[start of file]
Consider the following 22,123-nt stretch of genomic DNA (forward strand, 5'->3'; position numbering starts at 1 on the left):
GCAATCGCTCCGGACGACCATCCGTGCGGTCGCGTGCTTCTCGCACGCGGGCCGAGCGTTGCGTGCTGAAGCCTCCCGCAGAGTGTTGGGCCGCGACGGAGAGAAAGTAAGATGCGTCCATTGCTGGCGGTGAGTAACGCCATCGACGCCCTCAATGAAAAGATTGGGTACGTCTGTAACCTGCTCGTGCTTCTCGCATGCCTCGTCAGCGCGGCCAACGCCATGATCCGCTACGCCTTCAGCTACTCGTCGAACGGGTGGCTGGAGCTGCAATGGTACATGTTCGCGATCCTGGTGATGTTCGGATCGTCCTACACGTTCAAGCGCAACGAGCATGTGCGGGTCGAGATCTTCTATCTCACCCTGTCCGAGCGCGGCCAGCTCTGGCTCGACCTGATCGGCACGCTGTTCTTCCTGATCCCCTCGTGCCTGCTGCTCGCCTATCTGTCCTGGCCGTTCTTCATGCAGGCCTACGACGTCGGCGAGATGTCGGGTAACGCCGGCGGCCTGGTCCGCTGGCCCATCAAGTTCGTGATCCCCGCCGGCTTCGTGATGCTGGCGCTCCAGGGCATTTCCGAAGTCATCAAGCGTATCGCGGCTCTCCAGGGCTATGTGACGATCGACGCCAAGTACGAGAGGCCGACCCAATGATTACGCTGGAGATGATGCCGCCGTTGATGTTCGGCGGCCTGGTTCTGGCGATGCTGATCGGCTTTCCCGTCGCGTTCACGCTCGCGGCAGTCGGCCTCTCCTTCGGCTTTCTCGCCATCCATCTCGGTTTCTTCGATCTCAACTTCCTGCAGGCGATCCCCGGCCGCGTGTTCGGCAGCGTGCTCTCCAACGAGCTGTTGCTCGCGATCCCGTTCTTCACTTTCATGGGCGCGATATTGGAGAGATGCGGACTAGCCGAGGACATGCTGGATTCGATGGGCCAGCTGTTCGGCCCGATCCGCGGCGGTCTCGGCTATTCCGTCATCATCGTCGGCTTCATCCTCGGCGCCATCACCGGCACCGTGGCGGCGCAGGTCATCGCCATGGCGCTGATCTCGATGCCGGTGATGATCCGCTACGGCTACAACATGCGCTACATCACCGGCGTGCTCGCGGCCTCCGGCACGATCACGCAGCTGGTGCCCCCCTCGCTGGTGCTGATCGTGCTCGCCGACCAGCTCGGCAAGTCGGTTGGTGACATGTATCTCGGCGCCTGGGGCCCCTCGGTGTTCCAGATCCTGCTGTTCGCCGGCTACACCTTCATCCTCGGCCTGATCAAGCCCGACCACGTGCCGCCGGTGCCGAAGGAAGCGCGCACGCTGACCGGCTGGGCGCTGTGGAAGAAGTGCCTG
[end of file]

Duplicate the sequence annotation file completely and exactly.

Consider the following 22,123-nt stretch of genomic DNA (forward strand, 5'->3'; position numbering starts at 1 on the left):
GCAATCGCTCCGGACGACCATCCGTGCGGTCGCGTGCTTCTCGCACGCGGGCCGAGCGTTGCGTGCTGAAGCCTCCCGCAGAGTGTTGGGCCGCGACGGAGAGAAAGTAAGATGCGTCCATTGCTGGCGGTGAGTAACGCCATCGACGCCCTCAATGAAAAGATTGGGTACGTCTGTAACCTGCTCGTGCTTCTCGCATGCCTCGTCAGCGCGGCCAACGCCATGATCCGCTACGCCTTCAGCTACTCGTCGAACGGGTGGCTGGAGCTGCAATGGTACATGTTCGCGATCCTGGTGATGTTCGGATCGTCCTACACGTTCAAGCGCAACGAGCATGTGCGGGTCGAGATCTTCTATCTCACCCTGTCCGAGCGCGGCCAGCTCTGGCTCGACCTGATCGGCACGCTGTTCTTCCTGATCCCCTCGTGCCTGCTGCTCGCCTATCTGTCCTGGCCGTTCTTCATGCAGGCCTACGACGTCGGCGAGATGTCGGGTAACGCCGGCGGCCTGGTCCGCTGGCCCATCAAGTTCGTGATCCCCGCCGGCTTCGTGATGCTGGCGCTCCAGGGCATTTCCGAAGTCATCAAGCGTATCGCGGCTCTCCAGGGCTATGTGACGATCGACGCCAAGTACGAGAGGCCGACCCAATGATTACGCTGGAGATGATGCCGCCGTTGATGTTCGGCGGCCTGGTTCTGGCGATGCTGATCGGCTTTCCCGTCGCGTTCACGCTCGCGGCAGTCGGCCTCTCCTTCGGCTTTCTCGCCATCCATCTCGGTTTCTTCGATCTCAACTTCCTGCAGGCGATCCCCGGCCGCGTGTTCGGCAGCGTGCTCTCCAACGAGCTGTTGCTCGCGATCCCGTTCTTCACTTTCATGGGCGCGATATTGGAGAGATGCGGACTAGCCGAGGACATGCTGGATTCGATGGGCCAGCTGTTCGGCCCGATCCGCGGCGGTCTCGGCTATTCCGTCATCATCGTCGGCTTCATCCTCGGCGCCATCACCGGCACCGTGGCGGCGCAGGTCATCGCCATGGCGCTGATCTCGATGCCGGTGATGATCCGCTACGGCTACAACATGCGCTACATCACCGGCGTGCTCGCGGCCTCCGGCACGATCACGCAGCTGGTGCCCCCCTCGCTGGTGCTGATCGTGCTCGCCGACCAGCTCGGCAAGTCGGTTGGTGACATGTATCTCGGCGCCTGGGGCCCCTCGGTGTTCCAGATCCTGCTGTTCGCCGGCTACACCTTCATCCTCGGCCTGATCAAGCCCGACCACGTGCCGCCGGTGCCGAAGGAAGCGCGCACGCTGACCGGCTGGGCGCTGTGGAAGAAGTGCCTG